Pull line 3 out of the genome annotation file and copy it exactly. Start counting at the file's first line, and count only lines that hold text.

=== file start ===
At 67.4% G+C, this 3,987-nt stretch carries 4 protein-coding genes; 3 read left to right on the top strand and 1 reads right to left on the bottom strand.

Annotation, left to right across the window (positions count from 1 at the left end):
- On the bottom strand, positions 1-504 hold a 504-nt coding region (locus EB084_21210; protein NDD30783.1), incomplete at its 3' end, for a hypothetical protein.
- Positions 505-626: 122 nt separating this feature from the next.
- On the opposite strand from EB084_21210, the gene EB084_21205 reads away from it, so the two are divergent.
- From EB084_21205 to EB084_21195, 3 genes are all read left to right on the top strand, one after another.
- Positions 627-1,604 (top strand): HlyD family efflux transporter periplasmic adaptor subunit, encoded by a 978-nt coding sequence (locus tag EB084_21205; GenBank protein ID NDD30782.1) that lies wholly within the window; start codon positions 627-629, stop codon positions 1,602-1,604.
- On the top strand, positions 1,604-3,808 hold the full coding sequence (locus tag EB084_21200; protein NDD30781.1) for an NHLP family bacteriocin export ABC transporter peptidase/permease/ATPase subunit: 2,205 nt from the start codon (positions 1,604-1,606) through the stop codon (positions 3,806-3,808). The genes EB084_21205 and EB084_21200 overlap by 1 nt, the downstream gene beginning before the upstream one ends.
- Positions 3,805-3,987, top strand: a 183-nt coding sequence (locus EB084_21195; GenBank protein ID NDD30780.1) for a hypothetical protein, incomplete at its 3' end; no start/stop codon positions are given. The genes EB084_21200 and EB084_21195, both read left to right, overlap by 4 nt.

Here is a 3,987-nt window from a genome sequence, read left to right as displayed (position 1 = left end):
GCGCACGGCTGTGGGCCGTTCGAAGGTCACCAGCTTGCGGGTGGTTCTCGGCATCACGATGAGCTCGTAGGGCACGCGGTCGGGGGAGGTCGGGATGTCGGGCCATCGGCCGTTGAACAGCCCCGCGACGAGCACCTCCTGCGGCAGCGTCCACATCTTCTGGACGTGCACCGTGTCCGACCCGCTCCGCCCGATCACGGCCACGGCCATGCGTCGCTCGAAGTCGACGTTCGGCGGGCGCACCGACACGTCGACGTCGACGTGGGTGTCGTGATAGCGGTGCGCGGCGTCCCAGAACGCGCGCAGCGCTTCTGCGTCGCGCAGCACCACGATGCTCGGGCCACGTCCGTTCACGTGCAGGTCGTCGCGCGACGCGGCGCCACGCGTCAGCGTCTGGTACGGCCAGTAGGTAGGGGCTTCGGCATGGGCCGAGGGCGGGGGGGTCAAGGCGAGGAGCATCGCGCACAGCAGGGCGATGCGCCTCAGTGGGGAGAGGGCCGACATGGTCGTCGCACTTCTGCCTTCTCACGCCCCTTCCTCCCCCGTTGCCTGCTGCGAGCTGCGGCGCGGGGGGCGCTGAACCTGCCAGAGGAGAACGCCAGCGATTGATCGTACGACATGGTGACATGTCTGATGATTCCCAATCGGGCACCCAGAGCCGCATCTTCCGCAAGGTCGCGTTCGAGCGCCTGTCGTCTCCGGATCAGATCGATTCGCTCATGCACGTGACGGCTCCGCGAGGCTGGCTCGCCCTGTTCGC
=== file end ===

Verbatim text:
- On the bottom strand, positions 1-504 hold a 504-nt coding region (locus EB084_21210; protein NDD30783.1), incomplete at its 3' end, for a hypothetical protein.